This version of a Swiss cheese is quite easy to make. I have had good results so far, and have made it about 4 times now. This cheese has a fantastic nutty flavour, and each time I make it, I end up with different hole sizes. So what makes the holes? Well, Wikipedia states;
I didn't take any pictures during any of the making sessions, but be assured the procedure is not that dissimilar from other hard cheeses I have made. The only real difference is that you add the Propioni Shermanii to the milk at the same time as the Mesophilic culture and let it ripen for the specified time. Add Rennet, cut the curd, stir for a long, long time, then press.
Once pressed, you have to leave it in the cheese cave for a week, turning it daily, then remove and keep it at room temperature (21°-24°C) for two to three weeks. This is to let the eyes develop and the cheese swells at the top, bottom and the sides begin to bulge. This is unlike any other cheese I have made. You also have to turn and wipe with a brine solution daily to help the rind form. It even smells like Swiss cheese now after a week. Here is a photo of a week old cheese. Note the swelling sides.
After the eye formation is complete it gets returned back to the cheese cave for another three months for final ripening and is turned three times a week and wiped in the brine solution at the same time. This cheese is not normally waxed. I was looking forward to the day that I cracked open this cheese.
Well, the four months were up after a long wait. When we cracked open the wheel and this is what we found.
There was a 3cm split on the top and it was a little infected with Penicillin Roquefort, however the Propioni Shermanii culture did its work. Well, some of the work in most part of the cheese. I believe that even though I gave the wheel a wash of brine a couple of times a week as per the recipe, after I let the eyes form, the rind is far too thick. I think that because the cheese was not waxed, as stated in the recipe, it just hardened too much.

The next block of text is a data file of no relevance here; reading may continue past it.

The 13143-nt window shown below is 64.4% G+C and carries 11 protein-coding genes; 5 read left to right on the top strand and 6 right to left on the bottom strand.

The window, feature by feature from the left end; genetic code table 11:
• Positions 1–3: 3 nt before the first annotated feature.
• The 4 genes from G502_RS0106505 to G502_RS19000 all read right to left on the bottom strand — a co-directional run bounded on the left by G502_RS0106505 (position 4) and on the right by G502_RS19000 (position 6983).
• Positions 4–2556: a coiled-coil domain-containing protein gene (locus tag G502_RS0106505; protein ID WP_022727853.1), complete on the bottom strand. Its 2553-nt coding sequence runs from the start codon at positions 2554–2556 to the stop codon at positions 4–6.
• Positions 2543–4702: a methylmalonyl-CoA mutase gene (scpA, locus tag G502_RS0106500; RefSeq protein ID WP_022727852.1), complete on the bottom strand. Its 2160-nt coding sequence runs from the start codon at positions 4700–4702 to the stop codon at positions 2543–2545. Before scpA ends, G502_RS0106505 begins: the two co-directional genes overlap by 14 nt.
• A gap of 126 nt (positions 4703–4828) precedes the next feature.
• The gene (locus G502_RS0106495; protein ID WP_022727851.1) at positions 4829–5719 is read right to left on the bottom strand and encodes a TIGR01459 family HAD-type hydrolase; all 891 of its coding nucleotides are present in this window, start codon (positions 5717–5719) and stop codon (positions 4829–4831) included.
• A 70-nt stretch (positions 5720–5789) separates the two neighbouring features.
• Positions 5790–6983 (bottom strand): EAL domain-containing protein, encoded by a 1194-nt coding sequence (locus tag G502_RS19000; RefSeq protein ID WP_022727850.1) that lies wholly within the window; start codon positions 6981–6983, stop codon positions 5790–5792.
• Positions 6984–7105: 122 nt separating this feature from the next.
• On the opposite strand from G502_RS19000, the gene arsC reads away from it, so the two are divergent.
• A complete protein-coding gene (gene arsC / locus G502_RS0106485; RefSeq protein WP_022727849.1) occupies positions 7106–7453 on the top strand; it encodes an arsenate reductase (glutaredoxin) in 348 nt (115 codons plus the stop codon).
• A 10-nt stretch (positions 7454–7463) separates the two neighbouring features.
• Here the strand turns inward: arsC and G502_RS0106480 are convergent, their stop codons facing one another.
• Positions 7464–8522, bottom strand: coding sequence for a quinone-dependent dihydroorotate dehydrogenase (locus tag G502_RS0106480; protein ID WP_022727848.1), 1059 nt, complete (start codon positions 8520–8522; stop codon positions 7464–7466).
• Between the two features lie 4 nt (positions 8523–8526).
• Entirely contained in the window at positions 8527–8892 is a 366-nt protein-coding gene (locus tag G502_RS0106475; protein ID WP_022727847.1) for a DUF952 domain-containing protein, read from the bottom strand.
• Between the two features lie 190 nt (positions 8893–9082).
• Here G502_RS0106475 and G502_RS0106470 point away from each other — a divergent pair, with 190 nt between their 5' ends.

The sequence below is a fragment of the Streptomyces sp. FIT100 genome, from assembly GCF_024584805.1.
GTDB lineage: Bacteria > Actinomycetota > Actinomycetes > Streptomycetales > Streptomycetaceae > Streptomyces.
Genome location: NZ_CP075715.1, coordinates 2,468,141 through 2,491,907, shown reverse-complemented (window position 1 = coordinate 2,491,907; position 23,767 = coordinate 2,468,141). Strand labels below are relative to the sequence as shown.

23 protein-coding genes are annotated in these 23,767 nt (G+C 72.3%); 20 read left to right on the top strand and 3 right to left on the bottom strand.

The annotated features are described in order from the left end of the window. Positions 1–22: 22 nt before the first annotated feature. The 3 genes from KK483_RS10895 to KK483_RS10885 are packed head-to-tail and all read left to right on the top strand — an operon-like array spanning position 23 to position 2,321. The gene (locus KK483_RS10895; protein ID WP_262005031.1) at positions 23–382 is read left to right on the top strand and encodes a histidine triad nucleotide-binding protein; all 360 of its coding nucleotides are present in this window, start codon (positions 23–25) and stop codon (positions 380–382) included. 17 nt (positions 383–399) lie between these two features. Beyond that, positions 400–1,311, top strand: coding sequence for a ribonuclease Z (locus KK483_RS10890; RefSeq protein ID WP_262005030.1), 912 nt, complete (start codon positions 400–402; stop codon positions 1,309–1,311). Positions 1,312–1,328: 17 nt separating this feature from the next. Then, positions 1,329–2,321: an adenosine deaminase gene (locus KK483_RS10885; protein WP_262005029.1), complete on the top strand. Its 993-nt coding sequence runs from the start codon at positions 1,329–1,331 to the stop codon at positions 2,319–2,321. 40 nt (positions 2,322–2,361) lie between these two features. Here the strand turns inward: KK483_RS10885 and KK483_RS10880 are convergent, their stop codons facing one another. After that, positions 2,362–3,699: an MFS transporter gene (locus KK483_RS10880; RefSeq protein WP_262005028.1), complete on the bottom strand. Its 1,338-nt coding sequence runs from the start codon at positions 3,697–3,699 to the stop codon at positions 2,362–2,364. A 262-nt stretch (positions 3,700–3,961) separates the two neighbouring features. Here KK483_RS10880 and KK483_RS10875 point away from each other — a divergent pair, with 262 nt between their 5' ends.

Since this time I have waxed it after about three weeks of eye development. It makes for a more moist cheese however the eyes do not form as big.
Now, how did it taste I hear you ask. Well, it tasted like a Swiss type cheese like you can buy in the supermarket, however there was an obvious difference due to the Penicillin Roquefort culture. It was very nice, and both Kim and Pam (Kim's Mum) agreed that it was a very tasty cheese. The rind had a very strong flavour and as you can see more eyes formed closer to the rind than in the centre. Here is it sliced on a platter.
The quarter I served up was very holey indeed. Easy to cut and great flavour with a plain cracker. I really liked the extra flavour in the blue vein part!
When made commercially this cheese is made in 60-80 kg wheels, which aids the uniformity of the eye formation. Apparently, from what I have read, the bigger the Emmentaler, the larger and more frequent the eyes.
Now last week, I cracked open a wheel of Emmental that I made in February this year. This is what it looked like.
After I took the wax off, I was pleased to note that it still had a nice yellow rind. As you can see I used Jersey Milk, which was about 4.2% butterfat.
It sliced well, and if you look closely, it has many hundreds of tiny holes. I don't think that I put in enough Propioni Shermanii, or it may have been too hot in Summer when it was resting at room temperature during hole formation.
Anyway, it still tasted nutty and smooth. This is a fantastic cheese for anyone who has a little patience, and I recommend it after you have a few other cheeses under your cheesemaking belt!
This cheese definitely sounds like a candidate for a video tutorial. Maybe next Friday. What do you think?